Why a gluten-free diet might be bad for your health
First it was fat, then carbohydrates; now gluten has become public enemy number one.
Carbohydrates have long been on the diet naughty list and these days, thanks to a new wave of celebrity-inspired wellness propaganda, gluten is off the plate, too.
With everyone from Pete Evans and Katy Perry to Gwyneth Paltrow, Lady Gaga and Jessica Alba swearing off cereal grains, it’s easy to see why gluten has become public enemy number one.
People are so confused about whether or not it’s safe to eat that search queries for gluten and gluten-free on Google have more than quadrupled over the past decade. While the incidence of coeliac disease (where the immune system reacts abnormally to gluten causing small bowel damage) remains unchanged, there are an estimated four million Australians who currently live with an allergic disease.
But despite a very public smear campaign against gluten, Monash University nutrition scientist Jane Muir says going gluten-free if you don’t need to might not be the health fix many of us believe.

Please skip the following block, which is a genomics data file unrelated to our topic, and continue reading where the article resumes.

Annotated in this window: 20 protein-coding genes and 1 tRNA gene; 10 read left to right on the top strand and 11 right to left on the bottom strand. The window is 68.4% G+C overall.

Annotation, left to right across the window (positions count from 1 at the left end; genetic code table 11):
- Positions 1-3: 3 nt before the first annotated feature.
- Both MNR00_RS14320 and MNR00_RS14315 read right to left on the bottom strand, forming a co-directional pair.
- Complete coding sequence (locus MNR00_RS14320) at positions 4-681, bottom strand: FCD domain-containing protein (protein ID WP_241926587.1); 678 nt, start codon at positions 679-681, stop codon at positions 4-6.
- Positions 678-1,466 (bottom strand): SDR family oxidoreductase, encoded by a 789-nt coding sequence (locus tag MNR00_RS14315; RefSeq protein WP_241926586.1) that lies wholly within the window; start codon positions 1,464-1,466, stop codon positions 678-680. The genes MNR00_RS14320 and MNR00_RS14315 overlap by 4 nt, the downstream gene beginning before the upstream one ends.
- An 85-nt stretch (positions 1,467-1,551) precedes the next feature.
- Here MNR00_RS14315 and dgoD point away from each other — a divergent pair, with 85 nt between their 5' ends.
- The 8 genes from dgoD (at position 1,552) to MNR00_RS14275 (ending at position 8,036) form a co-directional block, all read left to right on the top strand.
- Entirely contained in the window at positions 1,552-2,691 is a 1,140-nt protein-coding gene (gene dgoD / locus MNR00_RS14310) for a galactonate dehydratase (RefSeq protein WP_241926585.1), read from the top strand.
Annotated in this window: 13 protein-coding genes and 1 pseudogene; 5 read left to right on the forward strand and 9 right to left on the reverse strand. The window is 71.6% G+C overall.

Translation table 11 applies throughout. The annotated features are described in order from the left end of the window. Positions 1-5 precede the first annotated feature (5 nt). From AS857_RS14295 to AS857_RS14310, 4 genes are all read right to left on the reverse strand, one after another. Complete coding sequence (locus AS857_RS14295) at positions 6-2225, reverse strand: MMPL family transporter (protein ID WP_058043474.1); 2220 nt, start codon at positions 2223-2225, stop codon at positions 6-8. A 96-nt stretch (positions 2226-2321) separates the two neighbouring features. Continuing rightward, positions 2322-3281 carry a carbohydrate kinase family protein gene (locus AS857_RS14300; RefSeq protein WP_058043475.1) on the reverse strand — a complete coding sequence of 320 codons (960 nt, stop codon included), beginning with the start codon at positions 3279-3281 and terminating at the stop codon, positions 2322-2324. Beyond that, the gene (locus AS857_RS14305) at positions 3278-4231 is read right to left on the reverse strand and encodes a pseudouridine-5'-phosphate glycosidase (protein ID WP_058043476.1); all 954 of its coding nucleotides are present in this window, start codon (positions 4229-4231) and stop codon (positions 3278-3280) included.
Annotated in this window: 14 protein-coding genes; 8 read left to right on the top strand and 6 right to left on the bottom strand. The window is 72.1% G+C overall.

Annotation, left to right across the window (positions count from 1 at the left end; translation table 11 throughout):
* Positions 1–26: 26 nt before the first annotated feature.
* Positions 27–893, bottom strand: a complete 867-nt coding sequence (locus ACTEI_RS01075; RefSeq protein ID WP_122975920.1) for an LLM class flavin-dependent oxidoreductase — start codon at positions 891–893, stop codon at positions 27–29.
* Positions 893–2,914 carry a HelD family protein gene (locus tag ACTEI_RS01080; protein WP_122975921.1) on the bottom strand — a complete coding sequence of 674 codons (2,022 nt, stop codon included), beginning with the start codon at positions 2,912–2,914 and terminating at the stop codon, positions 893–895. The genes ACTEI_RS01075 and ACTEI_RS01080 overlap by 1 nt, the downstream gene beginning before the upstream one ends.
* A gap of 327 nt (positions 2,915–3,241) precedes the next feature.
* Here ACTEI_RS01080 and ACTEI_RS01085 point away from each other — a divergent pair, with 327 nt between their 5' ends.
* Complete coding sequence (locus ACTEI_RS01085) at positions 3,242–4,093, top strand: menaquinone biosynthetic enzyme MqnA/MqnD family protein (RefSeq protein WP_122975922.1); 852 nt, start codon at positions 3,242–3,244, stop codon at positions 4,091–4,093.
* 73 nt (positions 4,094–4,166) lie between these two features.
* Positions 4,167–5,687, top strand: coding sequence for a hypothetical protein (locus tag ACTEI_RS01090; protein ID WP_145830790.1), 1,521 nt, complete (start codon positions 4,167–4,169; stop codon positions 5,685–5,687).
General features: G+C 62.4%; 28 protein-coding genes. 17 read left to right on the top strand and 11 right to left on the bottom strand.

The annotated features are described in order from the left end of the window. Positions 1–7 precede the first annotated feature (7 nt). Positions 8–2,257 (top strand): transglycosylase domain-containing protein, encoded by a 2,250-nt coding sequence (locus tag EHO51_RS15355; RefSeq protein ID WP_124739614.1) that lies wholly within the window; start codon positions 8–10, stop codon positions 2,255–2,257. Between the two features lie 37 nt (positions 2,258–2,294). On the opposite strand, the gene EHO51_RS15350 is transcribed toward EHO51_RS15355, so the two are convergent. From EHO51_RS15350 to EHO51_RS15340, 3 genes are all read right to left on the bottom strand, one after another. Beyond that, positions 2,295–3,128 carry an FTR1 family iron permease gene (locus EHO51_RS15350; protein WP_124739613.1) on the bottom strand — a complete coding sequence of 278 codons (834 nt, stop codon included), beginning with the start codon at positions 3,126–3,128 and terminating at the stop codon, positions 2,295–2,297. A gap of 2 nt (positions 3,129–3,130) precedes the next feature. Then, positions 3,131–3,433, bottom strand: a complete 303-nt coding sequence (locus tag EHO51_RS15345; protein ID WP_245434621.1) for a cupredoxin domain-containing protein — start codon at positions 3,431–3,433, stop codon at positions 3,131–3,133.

“Gluten has been blamed for lots of things over the years,” Jane says. “It’s become a bit of a scapegoat for a whole host of health ailments. The thing is, if you go on a diet where you’re excluding gluten, you’re essentially going to have major impact on your overall diet.”
A 2017 study published in the The BMJ found that, for people who don't have coeliac disease or a true gluten allergy or sensitivity, avoiding dietary gluten may result in a lower intake of whole grains, which are associated with cardiovascular benefits.
According to the research, adopting a gluten-free diet may even contribute to increased cardiovascular risk. The study said wholesale avoidance of gluten was not recommended for asymptomatic individuals.
But what is gluten and why is it bad for some people? Here is everything you need to know about the much-maligned cereal offender.